Seeds of Empire
Cotton, Slavery, and the Transformation of the Texas Borderlands, 1800-1850
University of North Carolina Press 2015
New Books in African American StudiesNew Books in American StudiesNew Books in HistoryNew Books in Latin American StudiesNew Books in Peoples & PlacesNew Books in Politics & SocietyNew Books in the American WestNew Books Network July 24, 2019 Stephen Hausmann
The secession of Texas from Mexico was a dry run for the slaveholder’s republic of the Confederate States of America, argues Andrew Torget in Seeds of Empire: Cotton, Slavery, and the Transformation of the Texas Borderlands, 1800-1850 (University of North Carolina Press, 2015). Torget, the University Distinguished Teaching Professor of history at the University of North Texas (and the Guinness World Record holder for longest history lesson), covers a pivotal swath of history in the American southwest. During the antebellum period, the Texas borderlands transitioned from Comanche, to Mexican, to Texan, to American territory. Slavery, Torget argues, was a crucial political and social institution each step of the way, and acted as a wedge which drove the United States apart and into Civil War. The region’s unique climate made plantation cotton cultivation profitable, and in turn shaped the history of an entire continent. Seeds of Empire won several awards in 2016, including the David J. Weber – Clements Center for Best Non-fiction Book on Southwestern America from the Western History Association.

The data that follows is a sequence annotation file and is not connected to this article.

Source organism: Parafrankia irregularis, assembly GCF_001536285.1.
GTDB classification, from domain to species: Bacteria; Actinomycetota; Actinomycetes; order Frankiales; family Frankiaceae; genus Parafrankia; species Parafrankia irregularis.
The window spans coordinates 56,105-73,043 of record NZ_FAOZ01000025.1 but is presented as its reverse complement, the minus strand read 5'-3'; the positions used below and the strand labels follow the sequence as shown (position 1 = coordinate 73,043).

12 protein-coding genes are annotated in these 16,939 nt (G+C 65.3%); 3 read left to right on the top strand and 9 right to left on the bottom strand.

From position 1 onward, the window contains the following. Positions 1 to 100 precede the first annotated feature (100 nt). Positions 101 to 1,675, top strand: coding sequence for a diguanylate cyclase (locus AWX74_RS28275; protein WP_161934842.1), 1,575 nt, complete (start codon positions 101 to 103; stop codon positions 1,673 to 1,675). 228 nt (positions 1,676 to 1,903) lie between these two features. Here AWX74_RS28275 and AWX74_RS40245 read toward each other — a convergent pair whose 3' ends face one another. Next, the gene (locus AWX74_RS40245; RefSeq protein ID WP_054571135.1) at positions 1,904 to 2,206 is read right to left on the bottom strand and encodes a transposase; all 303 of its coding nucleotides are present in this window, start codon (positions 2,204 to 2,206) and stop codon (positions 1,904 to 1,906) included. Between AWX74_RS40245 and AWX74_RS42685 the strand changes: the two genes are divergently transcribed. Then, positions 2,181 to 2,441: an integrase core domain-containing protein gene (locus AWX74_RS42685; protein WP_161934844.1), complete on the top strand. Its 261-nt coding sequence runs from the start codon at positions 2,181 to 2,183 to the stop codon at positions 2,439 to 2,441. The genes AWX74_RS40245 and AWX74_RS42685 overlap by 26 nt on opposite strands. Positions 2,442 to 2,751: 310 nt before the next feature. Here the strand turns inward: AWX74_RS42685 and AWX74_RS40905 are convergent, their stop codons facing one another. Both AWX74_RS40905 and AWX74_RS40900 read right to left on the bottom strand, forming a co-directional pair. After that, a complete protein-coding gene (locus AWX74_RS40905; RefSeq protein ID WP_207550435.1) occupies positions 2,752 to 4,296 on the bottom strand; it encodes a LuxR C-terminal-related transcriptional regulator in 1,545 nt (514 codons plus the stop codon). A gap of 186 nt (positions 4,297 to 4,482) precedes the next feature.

Stephen Hausmann is an Assistant Professor of US History at the University of St. Thomas in Minnesota. He teaches courses on modern US history, environmental history, and Indigenous history and is currently working on his book manuscript, an environmental history of the Black Hills of South Dakota and Wyoming.